The Effectiveness of Virtual Reality in the Rehabilitation of Balance and Gait in Children with Cerebral Palsy: Mini-Review | Biomedgrid llc

Cerebral palsy (CP) is the most common physical disability in newborn and children. The child’s functioning and development strategies are affected by a variety neuromuscular and musculoskeletal impairments. Gait and postural control disfunctions are common in children with cerebral palsy and depend on the impairments of the neuromuscular and musculoskeletal systems. Balance and gait training are important for most daily activities and helps children recover from balance problems, helps to participation in daily life activities and improvment in quality of life. Treatment programs commonly includes streching, strengthening, positioning, casting, and the facilitation of correct movement and normal postural strategies. In last decades, computer based games (virtual reality training) are used to create interactive play environments in order to achieve specific tasks and treatment goals.

Keywords: Cerebral palsy; Virtual reality; Gait, Balance; Postural control

The Effectiveness of Virtual Reality in the Rehabilitation of Balance and Gait in Children with Cerebral Palsy

Cerebral palsy (CP) is the most common physical disability in newborn and children and it is caused by damage of the developing brain resulting in motor disability and development delays [1–3]. The nonprogressive neurodevelopmental and musculoskeletal disorders begins in the early stage of life. The child’s functioning and development strategies are affected by a variety neuromuscular and musculoskeletal impairments [4]. Besides motor involvement, CP also affects sensation, perception, cognition, behavioral performance and communication [5]. Existing postural problems, changes in muscle tone and may have limited voluntary movement in the both upper and lower extremities [6]. The more common symptoms are hypertonus (spasticity), involuntary movements, balance problems and unsteady gait. Loss of functional capacity and performance in individuals with CP can limit participation in physical activity resulting decrease in life satisfaction and quality of life both children and their family [7,8].

Gait and postural control disfunctions are common in children with cerebral palsy and depend on the capacities of the neuromuscular and musculoskeletal systems [9]. That problems may result from difficulty in activating and timing muscle activation. In children with cerebral palsy neuromuscular system has a restricted capacity forcoordinating muscles in postural synergies [10]. Gait rehabilitation is one of the primary goals in physiotherapy and rehabilitation of children with CP. Balance and gait training are important for most daily activities and helps children recover from balance problems, falls, injuries and helps to participation in daily life activities. There is no cure for the CP, neither more effective treatment method. But, different therapies, using assistive devices and special education and rehabilitation programs are beneficial in increasing functional independence and participation. Traditional physiotherapy and rehabilitation program consisting of streching, strengthening, positioning, casting, and the facilitation of correct movement and normal postural strategies and it plays a central role in disease management [11,12].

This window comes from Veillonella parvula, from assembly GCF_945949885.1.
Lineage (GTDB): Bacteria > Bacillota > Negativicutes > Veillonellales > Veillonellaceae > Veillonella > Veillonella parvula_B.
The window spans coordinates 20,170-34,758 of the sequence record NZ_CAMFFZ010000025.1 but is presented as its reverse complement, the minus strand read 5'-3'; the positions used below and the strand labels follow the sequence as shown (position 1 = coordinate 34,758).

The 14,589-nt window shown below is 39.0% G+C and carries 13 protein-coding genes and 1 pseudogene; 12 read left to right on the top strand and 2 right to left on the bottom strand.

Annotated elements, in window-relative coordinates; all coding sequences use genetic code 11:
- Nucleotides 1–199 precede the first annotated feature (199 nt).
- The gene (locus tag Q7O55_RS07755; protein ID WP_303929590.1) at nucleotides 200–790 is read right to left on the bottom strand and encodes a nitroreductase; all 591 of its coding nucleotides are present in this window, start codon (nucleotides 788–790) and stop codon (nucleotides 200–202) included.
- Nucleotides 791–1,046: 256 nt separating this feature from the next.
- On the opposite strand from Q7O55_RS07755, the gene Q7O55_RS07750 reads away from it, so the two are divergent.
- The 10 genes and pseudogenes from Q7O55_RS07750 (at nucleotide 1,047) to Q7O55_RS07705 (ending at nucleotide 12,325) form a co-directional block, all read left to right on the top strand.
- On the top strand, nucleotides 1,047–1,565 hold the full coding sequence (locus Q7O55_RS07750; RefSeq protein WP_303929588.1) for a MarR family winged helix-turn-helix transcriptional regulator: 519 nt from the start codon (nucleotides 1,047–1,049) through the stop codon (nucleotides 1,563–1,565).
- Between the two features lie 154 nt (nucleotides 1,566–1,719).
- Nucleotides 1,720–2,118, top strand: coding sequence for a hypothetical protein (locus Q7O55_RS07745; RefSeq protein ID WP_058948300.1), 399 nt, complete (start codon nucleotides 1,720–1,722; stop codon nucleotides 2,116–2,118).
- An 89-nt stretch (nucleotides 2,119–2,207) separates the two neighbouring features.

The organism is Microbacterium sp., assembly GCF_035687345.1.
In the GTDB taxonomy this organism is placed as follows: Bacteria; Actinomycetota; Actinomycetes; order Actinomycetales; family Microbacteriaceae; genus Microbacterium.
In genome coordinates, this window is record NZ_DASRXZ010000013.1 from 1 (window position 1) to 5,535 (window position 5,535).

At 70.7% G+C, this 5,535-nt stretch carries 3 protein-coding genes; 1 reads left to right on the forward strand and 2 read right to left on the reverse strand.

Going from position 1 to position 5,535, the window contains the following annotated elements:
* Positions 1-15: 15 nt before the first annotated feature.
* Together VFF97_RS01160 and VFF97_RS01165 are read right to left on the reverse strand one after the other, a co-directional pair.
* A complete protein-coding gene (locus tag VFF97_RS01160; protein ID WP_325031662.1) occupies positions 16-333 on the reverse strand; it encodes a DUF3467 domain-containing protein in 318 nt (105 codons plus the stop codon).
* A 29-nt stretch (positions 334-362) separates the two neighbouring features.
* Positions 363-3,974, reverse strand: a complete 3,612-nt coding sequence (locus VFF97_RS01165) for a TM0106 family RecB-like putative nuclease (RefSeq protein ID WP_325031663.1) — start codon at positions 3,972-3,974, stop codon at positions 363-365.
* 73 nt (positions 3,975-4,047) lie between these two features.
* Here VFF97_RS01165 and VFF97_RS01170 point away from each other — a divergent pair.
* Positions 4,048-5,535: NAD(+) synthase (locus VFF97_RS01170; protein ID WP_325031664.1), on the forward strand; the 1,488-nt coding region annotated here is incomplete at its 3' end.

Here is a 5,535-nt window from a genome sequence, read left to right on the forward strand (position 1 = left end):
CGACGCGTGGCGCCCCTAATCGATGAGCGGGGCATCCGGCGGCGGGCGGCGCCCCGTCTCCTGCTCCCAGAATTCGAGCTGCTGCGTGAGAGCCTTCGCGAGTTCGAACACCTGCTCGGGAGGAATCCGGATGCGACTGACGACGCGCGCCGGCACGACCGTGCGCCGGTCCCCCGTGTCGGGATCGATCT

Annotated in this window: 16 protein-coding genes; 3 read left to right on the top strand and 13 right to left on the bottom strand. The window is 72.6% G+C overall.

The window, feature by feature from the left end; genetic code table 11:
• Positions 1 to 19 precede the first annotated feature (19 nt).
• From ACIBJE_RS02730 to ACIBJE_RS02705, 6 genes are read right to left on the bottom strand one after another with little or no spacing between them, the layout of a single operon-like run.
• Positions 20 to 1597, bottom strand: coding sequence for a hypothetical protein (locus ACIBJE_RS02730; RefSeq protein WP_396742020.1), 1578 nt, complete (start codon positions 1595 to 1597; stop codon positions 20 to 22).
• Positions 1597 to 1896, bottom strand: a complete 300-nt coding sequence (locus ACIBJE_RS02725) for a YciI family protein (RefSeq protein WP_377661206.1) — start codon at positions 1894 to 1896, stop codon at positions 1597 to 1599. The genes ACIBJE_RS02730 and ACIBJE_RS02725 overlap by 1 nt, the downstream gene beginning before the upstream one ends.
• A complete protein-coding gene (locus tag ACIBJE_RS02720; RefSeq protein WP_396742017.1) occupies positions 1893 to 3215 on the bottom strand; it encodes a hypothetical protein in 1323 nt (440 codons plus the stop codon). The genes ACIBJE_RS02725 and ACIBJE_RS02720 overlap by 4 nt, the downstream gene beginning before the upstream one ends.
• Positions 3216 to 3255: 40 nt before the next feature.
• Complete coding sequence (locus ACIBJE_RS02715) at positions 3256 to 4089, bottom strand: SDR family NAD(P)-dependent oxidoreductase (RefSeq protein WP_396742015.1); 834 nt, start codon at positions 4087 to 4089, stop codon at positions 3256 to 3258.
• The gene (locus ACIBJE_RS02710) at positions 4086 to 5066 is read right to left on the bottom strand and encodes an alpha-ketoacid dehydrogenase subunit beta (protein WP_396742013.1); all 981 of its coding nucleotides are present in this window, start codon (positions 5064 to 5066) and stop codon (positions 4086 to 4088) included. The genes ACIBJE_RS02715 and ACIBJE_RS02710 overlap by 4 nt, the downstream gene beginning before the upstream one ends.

The main goals of rehabilitation programs focus on developing motor skills to improve the child’s abilities in activities of daily living, increase social participation and to enhance the quality of life. Although, the convantional physiotherapy programs are usefull and effective, children with CP find physical therapy to be monotonous, boring and exhausting, over the years [13]. However, some researchers suggest that motivation and active participation in rehabilitation programs are among basic elements in motor learning [14,15]. Due to chronic disorder in children with CP, rehabilitation takes a long time and children can be bored out of rehabilitation and traditional exercises are not attractive options to participants to the rehabilitation [16]. In this regard, robotic trainers and virtual reality applications which usefull, funny, easy way of doing some activites, have been increasing in the recent years in the field of pediatric neurologic rehabilitation [17]. There is also increasing interest in these approaches as a rehabilitative tool for adult and geriatric populations [18,19]. In many studies, VR combined with physiotherapy appears to be a promising new treatment approach and the researchers recommends that to use these approach together [18–20].